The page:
For more than a century the hot dog has been a staple of American fast food culture, but this summer one Houston restaurant is putting a big fat Greek twist on this red, white and blue tradition.
JCI Grill is celebrating 95 years in business with a nod to its Greek heritage, offering the limited edition “gyro dog” with seared gyro meat, sliced red onions, tomatoes, feta cheese, and a tzatziki sauce variation all for $6.99. For another $3, the restaurant’s also offering a side dish of “gyro bites”, essentially Greek mini-empanadas stuffed with ground gyro meat, cheese and onion — perfect for dipping in the tzatziki sauce.
The restaurant’s history traces back to 1923 when brothers James and Tom Papadakis immigrated from the Cretan town Kastelli and founded James Coney Island, known for the past five years as JCI Grill.
The fourth oldest eatery of its kind in the Houston area, JCI opened at a time when more Americans were starting to eat out and foods such as hot dogs, hamburgers, ice cream and pies were becoming iconically American.
Although the Papadakis brothers made their restaurant debut during this peak of “Americanization”, there’s one simple variable that keeps the origins of JCI’s namesake “coney” dog Greek: the chili sauce. In an interview with Houston Press, JCI President Darrin Straughan said that “It’s not chili,” but more of a “a meat sauce.”
Despite adding a selection of gourmet hot dogs like the BBQ Slaw Dog and New York Dog to its menu over the years, the grill has still maintained its classic Greek-style coneys from the original menu.
As a general matter of fact, coneys didn’t actually get their start in Coney Island in New York, either (although that is where German immigrants began selling sausages inside of rolls); believe it or not, they began in Detroit, Michigan where Greek immigrants Constantine “Gus” and Bill Keros opened American Coney Island in 1917, shortly after which Bill opened his own place, Lafayette Coney Island, due to a dispute.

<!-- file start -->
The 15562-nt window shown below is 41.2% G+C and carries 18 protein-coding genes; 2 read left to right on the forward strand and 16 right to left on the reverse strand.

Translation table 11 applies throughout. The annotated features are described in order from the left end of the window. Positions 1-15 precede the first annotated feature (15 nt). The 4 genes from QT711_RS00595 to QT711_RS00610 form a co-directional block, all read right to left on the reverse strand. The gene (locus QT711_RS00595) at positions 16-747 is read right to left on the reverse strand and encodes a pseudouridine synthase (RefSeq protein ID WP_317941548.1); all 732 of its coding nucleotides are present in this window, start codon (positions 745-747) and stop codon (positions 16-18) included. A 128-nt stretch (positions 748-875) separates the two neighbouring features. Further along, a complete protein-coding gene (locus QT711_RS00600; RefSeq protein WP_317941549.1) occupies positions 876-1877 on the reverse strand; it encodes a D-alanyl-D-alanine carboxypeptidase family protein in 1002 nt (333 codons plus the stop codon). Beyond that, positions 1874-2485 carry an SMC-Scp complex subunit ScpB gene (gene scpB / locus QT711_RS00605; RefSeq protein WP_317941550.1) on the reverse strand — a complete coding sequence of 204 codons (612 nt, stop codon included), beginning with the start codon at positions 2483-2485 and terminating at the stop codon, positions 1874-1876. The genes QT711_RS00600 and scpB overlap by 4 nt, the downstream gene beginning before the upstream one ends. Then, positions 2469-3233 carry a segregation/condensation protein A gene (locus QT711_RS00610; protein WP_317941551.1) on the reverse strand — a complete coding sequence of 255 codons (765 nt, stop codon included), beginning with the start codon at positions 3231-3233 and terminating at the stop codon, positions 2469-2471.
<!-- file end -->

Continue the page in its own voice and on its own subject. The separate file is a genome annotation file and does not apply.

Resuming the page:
Only six years later, likely inspired by the success of Michigan’s Greek hot dog stands, the Papadakis brothers would make their own coney shop debut at 110 Walker in Houston.The restaurant’s opening also came during a peak era of Greek immigration in the area, as the Papadakis are one of the many other Greek families that own places nearby: the Christie family of Christie’s Seafood, the Pappas family, the Massas family, the Bibas family of One’s A Meal, the Mickelis family of Cleburne Cafeteria, Demeris family of Demeris Barbecue, the Hrisinis family of Mykonos Island Restaurant, and the Fetokakis family of Niko Nikos.
It’s uncertain how JCI will celebrate in just five years when it turns 100, but this summer in addition to the “gyro dog” they are offering a “665 Dog Years” promotion featuring 95-cent coneys — one cent per year of business — on the third Thursday of every month from May to September (May 17, June 21, July 19, August 16, and September 20).
The 95th anniversary offer pays homage to a time when locals used to regularly enjoy nickel coneys at the store’s original 110 Walker location.
*Written by Darden Livesay
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